Priming effects depend on relative stimulus strength during continuous flash suppression
2019-08-15T11:33:30Z (GMT) by
Poster session presented at the European Conference on Visual Perception, August 27-31, 2017, Berlin, Germany.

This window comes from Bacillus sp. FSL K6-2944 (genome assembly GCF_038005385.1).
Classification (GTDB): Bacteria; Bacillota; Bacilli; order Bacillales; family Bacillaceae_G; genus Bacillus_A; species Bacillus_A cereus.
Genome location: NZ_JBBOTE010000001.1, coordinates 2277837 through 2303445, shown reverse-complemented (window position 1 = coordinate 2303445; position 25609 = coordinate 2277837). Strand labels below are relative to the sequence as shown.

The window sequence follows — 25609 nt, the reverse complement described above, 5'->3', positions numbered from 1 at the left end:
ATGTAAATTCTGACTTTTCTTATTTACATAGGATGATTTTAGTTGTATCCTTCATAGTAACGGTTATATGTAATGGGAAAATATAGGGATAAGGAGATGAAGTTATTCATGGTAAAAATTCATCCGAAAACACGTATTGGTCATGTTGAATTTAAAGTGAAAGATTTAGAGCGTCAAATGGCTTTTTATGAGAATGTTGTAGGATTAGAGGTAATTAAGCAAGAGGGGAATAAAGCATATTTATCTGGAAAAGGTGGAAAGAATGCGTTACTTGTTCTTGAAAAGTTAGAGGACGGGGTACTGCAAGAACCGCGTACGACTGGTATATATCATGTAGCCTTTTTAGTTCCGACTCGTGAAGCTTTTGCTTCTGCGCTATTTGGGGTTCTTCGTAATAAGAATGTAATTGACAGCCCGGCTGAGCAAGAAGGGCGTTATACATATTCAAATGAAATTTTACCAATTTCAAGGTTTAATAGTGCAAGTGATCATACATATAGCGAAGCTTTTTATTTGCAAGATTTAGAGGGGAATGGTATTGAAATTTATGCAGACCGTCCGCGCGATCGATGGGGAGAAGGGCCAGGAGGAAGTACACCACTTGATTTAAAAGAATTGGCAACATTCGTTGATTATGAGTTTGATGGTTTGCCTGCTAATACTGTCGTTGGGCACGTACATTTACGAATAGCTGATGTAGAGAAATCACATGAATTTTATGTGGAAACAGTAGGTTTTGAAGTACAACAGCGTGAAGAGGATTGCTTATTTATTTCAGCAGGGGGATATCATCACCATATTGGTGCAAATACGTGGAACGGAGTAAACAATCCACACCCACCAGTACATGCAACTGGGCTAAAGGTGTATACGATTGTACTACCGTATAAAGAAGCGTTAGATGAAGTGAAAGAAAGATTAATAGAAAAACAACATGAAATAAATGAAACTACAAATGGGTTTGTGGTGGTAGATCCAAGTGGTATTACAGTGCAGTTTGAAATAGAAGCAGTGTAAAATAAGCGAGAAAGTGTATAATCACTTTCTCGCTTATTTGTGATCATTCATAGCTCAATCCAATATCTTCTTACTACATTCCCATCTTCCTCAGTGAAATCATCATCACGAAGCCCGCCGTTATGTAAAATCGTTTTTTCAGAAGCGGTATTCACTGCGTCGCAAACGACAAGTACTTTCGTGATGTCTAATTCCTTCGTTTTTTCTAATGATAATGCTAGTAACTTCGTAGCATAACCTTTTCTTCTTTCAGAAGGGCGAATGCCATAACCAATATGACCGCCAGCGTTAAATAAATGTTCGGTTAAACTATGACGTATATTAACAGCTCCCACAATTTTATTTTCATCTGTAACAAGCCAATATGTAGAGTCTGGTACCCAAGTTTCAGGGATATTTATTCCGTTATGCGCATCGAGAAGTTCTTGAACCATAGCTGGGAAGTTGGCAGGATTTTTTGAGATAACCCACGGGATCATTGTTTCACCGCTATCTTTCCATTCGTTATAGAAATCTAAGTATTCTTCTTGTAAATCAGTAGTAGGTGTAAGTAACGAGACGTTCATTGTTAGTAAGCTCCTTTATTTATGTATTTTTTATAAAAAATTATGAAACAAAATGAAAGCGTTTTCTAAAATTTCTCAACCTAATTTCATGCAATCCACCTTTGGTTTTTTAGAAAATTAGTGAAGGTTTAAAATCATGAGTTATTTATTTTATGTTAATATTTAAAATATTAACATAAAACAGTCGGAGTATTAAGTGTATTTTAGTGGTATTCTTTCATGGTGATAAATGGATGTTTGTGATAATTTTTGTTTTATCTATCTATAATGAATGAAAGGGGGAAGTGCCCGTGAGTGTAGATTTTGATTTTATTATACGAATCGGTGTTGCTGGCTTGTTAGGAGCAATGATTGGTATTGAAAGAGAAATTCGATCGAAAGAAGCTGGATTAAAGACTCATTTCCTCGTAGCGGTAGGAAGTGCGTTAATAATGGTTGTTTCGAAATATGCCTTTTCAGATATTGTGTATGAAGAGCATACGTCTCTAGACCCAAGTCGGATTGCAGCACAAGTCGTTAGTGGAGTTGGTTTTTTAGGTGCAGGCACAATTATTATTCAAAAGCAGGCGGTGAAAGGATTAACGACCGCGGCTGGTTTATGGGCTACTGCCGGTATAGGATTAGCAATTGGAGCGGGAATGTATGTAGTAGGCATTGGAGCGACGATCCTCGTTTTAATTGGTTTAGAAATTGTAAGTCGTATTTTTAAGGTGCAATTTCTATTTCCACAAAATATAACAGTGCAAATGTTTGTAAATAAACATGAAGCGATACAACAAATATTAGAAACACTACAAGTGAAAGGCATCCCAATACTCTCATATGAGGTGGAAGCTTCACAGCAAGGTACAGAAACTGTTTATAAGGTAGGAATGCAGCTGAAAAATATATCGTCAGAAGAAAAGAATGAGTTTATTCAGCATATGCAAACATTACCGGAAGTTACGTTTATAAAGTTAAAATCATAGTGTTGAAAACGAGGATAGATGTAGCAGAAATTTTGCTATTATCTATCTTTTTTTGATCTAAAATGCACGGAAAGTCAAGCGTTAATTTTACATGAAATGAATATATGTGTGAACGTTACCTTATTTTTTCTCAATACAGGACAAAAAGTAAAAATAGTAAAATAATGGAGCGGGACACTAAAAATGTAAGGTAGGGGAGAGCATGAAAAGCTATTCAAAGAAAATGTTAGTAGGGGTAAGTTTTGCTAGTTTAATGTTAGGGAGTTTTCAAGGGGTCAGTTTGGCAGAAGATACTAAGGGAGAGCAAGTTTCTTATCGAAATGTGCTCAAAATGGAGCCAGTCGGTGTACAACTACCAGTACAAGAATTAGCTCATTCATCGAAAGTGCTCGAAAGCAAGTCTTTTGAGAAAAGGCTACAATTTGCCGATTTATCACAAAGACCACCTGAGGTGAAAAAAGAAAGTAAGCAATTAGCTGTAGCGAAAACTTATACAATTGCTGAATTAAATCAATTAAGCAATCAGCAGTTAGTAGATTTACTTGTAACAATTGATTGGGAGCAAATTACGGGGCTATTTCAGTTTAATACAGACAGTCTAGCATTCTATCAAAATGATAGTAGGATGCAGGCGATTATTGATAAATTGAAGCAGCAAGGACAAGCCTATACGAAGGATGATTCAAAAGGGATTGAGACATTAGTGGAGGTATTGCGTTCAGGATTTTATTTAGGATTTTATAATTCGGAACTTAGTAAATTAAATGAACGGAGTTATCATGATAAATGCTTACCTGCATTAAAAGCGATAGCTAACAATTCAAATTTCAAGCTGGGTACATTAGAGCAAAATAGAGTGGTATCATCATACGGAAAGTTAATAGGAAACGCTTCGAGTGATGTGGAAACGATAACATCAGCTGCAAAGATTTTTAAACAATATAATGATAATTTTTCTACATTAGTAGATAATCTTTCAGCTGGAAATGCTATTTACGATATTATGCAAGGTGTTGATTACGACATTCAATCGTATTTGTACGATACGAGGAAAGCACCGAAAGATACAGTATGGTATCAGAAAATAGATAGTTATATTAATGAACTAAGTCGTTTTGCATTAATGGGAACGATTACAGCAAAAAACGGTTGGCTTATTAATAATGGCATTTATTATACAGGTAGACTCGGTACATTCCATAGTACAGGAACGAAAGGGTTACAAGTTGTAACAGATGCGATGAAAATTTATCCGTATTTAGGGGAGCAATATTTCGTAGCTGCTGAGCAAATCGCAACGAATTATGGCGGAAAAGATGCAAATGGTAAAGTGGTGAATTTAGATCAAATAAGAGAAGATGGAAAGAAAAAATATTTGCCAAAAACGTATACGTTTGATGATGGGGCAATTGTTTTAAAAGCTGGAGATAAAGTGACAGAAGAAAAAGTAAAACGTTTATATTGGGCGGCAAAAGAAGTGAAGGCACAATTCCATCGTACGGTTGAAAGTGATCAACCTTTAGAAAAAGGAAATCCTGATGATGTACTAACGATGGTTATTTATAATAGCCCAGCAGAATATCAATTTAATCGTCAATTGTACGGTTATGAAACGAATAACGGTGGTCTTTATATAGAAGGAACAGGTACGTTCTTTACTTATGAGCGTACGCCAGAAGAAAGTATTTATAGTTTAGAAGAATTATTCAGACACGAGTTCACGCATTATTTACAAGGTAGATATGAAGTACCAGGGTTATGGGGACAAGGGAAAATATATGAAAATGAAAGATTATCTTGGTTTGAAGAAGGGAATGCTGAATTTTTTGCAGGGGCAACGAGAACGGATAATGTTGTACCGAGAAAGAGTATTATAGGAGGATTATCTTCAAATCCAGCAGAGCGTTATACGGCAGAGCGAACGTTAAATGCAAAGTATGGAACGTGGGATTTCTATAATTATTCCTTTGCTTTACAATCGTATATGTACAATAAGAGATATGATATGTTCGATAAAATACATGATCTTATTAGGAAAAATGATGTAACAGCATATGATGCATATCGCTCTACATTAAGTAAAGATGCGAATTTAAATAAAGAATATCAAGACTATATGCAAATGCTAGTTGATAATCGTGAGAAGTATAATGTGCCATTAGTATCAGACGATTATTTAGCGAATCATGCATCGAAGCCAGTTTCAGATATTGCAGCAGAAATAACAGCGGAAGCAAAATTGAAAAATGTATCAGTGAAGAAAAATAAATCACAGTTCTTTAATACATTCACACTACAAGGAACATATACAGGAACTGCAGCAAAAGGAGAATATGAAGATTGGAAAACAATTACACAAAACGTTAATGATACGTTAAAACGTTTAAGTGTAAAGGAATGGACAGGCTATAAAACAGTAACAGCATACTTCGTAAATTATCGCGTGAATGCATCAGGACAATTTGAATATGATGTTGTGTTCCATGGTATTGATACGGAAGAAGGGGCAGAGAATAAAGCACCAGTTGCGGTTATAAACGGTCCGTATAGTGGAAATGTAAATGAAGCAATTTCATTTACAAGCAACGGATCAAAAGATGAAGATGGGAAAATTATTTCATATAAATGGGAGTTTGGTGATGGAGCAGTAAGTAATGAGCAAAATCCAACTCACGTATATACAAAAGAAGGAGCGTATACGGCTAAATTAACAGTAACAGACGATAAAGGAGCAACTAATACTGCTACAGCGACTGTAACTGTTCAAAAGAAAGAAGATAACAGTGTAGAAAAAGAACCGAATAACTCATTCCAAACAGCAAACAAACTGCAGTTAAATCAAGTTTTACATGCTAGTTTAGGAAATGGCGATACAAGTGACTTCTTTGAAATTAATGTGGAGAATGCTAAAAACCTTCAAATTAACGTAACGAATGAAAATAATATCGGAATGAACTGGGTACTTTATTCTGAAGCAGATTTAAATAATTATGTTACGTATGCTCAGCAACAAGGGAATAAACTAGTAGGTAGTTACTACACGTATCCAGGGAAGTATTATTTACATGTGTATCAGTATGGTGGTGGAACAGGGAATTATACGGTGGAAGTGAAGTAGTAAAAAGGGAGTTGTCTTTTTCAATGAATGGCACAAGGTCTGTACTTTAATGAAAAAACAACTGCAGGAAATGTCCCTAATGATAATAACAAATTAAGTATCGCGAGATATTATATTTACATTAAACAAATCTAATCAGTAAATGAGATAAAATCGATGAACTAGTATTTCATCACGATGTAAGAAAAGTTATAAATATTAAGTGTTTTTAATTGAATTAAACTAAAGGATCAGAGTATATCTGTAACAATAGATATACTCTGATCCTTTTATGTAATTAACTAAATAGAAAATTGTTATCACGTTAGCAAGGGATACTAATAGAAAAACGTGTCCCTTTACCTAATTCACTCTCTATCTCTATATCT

Visual awareness of a static stimulus presented to one eyecan be strongly suppressed by continuously flashing high-contrast patterns to the other eye. Here we employed Con-tinuous Flash Suppression (CFS) to examine stimulus pro-cessing in the absence of awareness. Simple arrow stimulipointing left or right were employed as primes which weresuppressed by CFS. Visible arrow stimuli (targets) followed100, 200, or 300 milliseconds after the onset of primes. Par-ticipants performed two tasks, randomly intermixed acrosstrials. In half of trials, participants gave speeded manual left/ right responses to the visible targets. In the other half oftrials, participants discriminated whether primes were point-ing left or right. In Experiment 1, we manipulated primestrength (low vs. high contrast). Response times and ac-curacy were reduced when prime and target were congruentrather than incongruent. This priming effect was larger withhigh-contrast primes than with low-contrast primes, wherethe effect increased with prime-target onset asynchrony.Moreover, priming effects varied considerably across partic-ipants with a strong linear relationship between individualdepth of suppression (indexed by prime discrimination per-formance) and the size of the priming effect. In Experiment2, we individually adjusted the contrast of CFS suppressorsto different prime discrimination thresholds. Thereby, weequalized relative stimulus strength across participants andconfirmed the results of Experiment 1 within participants.We discuss our data with regard to the notion of stimulusstrength in binocular rivalry and outline implications for theuse of CFS in priming experiments.